Developmental Delay/Mental Handicaps (Mental Retardation) Some children are considered disabled due to developmental delays or mental handicaps. In the language of the regulations this disability refers to “significantly subaverage general intellectual functioning, existing concurrently with deficits in adaptive behavior and manifested during the developmental period, which adversely affects a child’s educational performance. 34 C.F.R. § 300.7 (c) (6). Due to intellectual deficiencies these students have difficulty learning and retaining skills and knowledge.
Most schools classify these students’s according to their I.Q.s (the I.Q ranges may vary), labeling them as:
Educable Mentally Handicapped: (60 to 69) These children are often physically and otherwise indistinguishable from their typically developing peers. At another time they might have been labeled “slow,” due to their greater need for concrete, repetitive, segmented, and sequential learning.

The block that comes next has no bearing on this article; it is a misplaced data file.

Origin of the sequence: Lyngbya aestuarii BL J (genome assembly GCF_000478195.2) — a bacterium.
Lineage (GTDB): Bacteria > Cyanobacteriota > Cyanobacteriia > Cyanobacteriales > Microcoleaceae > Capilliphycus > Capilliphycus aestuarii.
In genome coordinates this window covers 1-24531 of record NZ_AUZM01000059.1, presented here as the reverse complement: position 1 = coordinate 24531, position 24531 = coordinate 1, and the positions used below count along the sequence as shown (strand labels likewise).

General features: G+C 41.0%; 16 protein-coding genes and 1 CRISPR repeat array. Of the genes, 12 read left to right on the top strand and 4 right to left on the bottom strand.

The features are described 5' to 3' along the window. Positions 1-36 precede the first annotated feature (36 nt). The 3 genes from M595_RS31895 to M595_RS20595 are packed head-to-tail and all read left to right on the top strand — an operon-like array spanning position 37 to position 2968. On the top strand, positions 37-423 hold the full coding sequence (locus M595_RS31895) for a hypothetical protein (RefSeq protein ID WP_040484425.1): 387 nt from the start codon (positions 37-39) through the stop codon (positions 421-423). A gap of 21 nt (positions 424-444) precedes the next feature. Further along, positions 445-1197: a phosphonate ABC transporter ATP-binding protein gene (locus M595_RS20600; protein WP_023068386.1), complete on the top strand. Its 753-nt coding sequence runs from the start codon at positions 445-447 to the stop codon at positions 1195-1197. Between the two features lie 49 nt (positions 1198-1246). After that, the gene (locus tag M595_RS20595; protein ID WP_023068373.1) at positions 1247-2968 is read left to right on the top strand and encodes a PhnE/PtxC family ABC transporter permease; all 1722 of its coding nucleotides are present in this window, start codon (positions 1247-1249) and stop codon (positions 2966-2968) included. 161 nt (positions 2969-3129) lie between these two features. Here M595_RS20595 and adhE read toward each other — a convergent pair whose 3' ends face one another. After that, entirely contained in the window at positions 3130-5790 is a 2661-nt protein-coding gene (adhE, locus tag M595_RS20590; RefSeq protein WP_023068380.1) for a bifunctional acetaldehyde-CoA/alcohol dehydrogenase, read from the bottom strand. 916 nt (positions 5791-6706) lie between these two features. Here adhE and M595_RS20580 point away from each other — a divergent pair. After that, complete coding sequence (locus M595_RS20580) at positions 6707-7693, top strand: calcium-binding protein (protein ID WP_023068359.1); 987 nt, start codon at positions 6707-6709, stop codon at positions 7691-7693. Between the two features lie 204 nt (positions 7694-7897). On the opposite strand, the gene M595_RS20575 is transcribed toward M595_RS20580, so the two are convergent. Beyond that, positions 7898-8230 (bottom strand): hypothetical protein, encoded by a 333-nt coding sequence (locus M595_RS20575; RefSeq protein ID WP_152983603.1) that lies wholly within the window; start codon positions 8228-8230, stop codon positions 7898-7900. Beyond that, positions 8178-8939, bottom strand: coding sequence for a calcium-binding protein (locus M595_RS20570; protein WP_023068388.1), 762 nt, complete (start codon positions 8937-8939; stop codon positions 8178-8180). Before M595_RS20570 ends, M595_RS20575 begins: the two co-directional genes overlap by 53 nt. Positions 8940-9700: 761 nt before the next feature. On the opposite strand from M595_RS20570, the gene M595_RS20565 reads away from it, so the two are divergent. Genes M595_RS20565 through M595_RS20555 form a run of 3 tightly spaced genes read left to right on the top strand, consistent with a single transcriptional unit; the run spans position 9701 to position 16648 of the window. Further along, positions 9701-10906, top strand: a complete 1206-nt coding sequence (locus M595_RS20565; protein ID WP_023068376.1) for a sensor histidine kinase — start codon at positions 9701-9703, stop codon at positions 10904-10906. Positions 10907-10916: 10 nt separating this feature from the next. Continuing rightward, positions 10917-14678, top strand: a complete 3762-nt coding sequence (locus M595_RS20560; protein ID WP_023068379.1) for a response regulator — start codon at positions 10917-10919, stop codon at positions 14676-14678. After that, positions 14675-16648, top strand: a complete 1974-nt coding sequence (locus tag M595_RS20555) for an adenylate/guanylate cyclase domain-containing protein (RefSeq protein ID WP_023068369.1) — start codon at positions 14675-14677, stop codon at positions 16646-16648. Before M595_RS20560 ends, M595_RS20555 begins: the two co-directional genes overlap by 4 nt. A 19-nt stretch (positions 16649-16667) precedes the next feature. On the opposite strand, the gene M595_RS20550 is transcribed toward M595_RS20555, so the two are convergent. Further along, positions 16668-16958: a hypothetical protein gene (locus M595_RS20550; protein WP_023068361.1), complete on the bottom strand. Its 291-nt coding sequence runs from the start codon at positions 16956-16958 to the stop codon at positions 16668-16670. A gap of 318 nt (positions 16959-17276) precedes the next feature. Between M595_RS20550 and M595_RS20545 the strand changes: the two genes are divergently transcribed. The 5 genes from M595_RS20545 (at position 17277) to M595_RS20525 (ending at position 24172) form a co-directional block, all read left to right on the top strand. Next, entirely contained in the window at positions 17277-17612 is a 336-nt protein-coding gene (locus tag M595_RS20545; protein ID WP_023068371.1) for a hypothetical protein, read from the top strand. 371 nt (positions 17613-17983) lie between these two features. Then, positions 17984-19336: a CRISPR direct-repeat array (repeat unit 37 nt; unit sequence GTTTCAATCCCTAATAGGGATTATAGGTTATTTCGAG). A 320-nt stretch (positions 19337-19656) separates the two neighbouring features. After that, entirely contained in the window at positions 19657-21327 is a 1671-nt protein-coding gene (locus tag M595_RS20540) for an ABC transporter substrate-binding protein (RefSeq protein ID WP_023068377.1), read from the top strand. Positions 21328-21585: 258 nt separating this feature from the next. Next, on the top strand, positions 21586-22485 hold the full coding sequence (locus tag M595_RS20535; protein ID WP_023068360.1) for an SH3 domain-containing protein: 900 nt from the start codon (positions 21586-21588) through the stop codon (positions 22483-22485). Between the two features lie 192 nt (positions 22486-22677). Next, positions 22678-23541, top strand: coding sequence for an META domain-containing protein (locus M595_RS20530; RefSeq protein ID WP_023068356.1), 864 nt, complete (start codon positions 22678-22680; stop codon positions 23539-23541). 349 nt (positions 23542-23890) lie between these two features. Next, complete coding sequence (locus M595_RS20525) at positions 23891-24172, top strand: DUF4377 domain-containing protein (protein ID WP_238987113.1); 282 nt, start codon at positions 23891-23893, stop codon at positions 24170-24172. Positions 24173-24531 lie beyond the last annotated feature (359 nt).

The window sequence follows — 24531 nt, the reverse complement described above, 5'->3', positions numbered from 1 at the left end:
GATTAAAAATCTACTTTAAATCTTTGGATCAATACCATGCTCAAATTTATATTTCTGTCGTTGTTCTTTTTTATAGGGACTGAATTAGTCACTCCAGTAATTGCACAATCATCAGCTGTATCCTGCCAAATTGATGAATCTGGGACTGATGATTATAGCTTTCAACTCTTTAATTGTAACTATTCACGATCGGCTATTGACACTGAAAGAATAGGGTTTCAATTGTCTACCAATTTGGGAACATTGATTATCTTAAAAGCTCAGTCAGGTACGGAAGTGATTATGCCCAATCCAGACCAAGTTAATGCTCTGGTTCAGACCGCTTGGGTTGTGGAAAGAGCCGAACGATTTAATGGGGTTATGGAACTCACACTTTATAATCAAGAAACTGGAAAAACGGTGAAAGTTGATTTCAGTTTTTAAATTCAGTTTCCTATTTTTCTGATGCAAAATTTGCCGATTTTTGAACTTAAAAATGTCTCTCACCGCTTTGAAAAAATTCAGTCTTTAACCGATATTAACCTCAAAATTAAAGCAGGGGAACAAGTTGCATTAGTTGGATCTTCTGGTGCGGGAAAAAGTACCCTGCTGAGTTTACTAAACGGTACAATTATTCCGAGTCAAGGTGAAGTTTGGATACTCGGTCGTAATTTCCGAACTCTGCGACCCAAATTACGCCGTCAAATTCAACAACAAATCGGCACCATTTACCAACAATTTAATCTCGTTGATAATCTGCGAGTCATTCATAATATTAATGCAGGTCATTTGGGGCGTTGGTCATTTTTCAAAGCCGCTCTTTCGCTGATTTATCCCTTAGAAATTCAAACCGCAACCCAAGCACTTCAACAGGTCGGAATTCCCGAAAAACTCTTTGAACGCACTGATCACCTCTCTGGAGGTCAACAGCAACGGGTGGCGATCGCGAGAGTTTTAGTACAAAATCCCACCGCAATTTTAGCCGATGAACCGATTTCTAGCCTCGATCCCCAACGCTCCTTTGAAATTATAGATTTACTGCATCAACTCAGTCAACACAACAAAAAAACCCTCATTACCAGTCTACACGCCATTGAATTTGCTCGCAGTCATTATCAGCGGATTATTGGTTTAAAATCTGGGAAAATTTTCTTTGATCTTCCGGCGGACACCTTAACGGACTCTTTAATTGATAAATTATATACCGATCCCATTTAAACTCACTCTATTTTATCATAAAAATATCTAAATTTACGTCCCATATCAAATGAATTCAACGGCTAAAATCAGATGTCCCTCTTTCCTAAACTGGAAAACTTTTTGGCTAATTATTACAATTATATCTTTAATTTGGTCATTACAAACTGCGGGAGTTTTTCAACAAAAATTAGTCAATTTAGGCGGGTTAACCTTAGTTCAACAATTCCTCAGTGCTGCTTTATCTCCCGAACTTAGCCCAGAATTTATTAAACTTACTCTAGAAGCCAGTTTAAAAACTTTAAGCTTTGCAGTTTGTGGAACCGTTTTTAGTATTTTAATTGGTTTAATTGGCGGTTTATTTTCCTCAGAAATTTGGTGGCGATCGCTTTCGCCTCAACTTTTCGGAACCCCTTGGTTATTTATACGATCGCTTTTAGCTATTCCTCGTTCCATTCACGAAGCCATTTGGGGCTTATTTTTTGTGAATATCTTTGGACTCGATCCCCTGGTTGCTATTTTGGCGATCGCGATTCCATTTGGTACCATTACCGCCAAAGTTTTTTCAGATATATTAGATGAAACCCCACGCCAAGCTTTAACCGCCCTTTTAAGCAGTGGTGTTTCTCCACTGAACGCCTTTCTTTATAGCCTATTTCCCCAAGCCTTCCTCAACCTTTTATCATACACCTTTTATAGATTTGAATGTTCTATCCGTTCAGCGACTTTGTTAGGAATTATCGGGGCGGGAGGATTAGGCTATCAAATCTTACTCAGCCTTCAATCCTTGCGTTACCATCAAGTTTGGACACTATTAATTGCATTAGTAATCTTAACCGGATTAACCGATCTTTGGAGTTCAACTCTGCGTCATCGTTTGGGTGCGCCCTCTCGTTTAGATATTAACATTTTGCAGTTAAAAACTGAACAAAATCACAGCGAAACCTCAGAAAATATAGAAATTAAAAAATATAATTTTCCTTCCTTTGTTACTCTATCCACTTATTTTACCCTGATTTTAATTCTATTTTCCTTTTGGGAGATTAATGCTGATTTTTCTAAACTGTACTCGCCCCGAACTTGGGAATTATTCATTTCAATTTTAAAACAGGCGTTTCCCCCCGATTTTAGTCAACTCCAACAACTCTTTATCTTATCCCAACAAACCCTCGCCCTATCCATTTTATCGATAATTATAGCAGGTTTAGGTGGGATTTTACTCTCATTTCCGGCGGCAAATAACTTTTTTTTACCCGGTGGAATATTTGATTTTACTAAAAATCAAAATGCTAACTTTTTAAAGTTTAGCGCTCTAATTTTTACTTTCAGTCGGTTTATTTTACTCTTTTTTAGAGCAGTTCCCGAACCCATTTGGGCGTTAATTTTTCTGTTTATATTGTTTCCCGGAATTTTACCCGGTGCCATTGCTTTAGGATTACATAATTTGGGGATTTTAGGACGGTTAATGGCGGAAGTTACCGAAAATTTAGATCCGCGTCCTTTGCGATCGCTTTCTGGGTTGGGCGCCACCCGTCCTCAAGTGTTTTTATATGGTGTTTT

Trainable Mentally Handicapped: (35/40 to 59) Students in the trainable range are more severely impacted by their intellectual deficits. While they can clearly learn and are capable of developing basic reading, math, writing, and other academic skills, the process is generally much more difficult for them. Learning requires great effort and time. Memory deficits often complicate the learning process. These children often have co-morbid language, speech, gross and fine motor and physical disabilities. Many children with Downs Syndrome fall within this classification.
Severe or Profoundly Handicapped: (Up to 35/40) Children within the severe or profound range of disability have generally experienced severe genetic disorders and their low intellectual capacities are most often accompanied by significant physical handicaps. It is generally very difficult for these children to learn the most basic living skills. Very often these children have severe speech impairments or are non-verbal.